Summary - Laney Parker is a city girl through and through. For her, summertime means stepping out of her itchy gray school uniform and into a season of tanning at rooftop swimming pools, brunching at sidewalk cafes, and—as soon as the parents leave for the Hamptons—partying at her classmates’ apartments.
But this summer Laney’s mother has other plans for Laney. It’s called Camp Timber Trails and rustic doesn’t even begin to describe the un-air-conditioned log cabin nightmare. Laney is way out of her element—the in-crowd is anything but cool, popularity seems to be determined by swimming skills, and the activities seem more like boot camp than summer camp.
Splattered with tie dye fall out, stripped of her cell, and going through Diet Coke withdrawal, Laney is barely hanging on. Being declared the biggest loser of the bunk is one thing, but when she realizes her summer crush is untouchably uncrushable in the real world, she starts to wonder, can camp cool possibly translate to cool cool?
Summer camp might just turn this city girl’s world upside down!
Review - I have been eagerly awaiting the arrival of this novel as I am one of those foreigners that has idealised camp due to copious viewings of The Parent Trap (both original and remake). Laney is by all appearances one of those "mean girls" but I really didn't see any evidence of this. Sure she's shallow but her criticisms against her mother and step-kinda-father seem occasionally justified. For instance, if my mother sent me to camp without any warning and had packed my luggage with items she thought were appropriate, I would have a coronary (even at my advanced age). Skorts are never cool. Even a middle aged mother should appreciate that.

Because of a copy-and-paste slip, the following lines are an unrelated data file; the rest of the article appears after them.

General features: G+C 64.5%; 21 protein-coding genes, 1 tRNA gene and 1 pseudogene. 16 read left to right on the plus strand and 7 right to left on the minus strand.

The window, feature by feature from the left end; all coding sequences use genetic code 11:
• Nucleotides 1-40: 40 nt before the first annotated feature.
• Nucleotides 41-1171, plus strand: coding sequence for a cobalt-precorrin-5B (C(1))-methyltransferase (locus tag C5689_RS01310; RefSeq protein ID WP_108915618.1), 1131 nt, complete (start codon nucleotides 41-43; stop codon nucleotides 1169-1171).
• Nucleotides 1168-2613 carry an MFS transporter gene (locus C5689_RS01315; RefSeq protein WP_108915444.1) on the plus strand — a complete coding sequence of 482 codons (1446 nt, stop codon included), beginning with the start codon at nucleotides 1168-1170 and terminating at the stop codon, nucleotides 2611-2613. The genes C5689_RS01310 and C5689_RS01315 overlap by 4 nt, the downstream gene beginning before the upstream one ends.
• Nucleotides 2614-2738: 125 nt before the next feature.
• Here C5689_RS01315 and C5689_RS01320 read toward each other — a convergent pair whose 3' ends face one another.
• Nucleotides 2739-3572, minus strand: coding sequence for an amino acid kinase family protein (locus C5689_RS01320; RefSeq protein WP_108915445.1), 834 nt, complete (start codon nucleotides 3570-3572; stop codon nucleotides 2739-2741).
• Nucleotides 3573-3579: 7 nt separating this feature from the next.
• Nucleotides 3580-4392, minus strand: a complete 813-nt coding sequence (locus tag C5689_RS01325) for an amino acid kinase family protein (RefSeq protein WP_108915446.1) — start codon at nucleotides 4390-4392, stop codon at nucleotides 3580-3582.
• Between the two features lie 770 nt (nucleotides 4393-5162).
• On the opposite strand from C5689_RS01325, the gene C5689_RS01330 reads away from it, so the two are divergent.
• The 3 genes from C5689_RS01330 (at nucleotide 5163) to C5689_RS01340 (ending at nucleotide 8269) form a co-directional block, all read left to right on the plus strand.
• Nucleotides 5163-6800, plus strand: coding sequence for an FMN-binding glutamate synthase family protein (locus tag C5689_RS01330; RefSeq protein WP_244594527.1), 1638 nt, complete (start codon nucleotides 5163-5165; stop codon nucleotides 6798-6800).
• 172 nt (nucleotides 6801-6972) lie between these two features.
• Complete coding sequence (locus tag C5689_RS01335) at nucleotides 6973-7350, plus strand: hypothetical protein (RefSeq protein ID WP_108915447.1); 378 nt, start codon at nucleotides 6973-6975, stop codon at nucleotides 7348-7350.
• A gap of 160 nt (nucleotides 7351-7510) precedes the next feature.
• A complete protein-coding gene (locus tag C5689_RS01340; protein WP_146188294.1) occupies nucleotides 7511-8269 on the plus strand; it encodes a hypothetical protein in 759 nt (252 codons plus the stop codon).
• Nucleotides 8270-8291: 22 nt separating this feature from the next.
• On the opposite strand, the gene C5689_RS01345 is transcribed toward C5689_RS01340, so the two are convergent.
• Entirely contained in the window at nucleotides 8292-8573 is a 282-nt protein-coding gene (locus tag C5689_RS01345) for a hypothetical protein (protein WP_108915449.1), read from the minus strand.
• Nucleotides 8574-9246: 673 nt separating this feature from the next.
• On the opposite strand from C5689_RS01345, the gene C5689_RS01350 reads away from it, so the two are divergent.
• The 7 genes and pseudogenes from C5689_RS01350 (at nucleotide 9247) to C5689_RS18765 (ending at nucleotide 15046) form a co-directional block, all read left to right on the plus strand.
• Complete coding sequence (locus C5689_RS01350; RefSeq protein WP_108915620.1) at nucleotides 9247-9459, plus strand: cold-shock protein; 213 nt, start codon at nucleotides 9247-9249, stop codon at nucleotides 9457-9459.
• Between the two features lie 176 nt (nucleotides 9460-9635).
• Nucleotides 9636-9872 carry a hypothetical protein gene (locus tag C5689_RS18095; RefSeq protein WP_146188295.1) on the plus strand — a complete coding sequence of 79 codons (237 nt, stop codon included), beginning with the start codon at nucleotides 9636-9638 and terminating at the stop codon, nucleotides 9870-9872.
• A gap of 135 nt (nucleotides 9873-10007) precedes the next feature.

Slept Away tells the tale of Laney's burgeoning awareness that people (and herself) are more than their outer shell. She sees the appeal in an old acquaintance, although I do take issue with the fact that a lot of that attraction is due to his popularity in the camp-sphere. That being said, Ryan's a sweetheart. His assistance in pairing up their respective clueless nerdy friends is very fun.
The enemy - or the Billboard Butt Girls - are fun. They allow for some great complications, bitchy interplay and general teen nastiness. Laney's new bestie is the best kind of friend and it's through their interactions that she finds support, humour and a makeover subject in. Brandt and his snot and wee issues got a little old after awhile but I can see a younger audience really relating to the hilarity of his declarations. The comedy's there but at time I wished it weren't so reliant on pop culture references, they could have be scaled back so as not to take the reader out of the story.
A great, fun, summer read!
Published: May 26 2009
Format: Paperback, 256 pages
Published: Delacorte Books for Younger Readers
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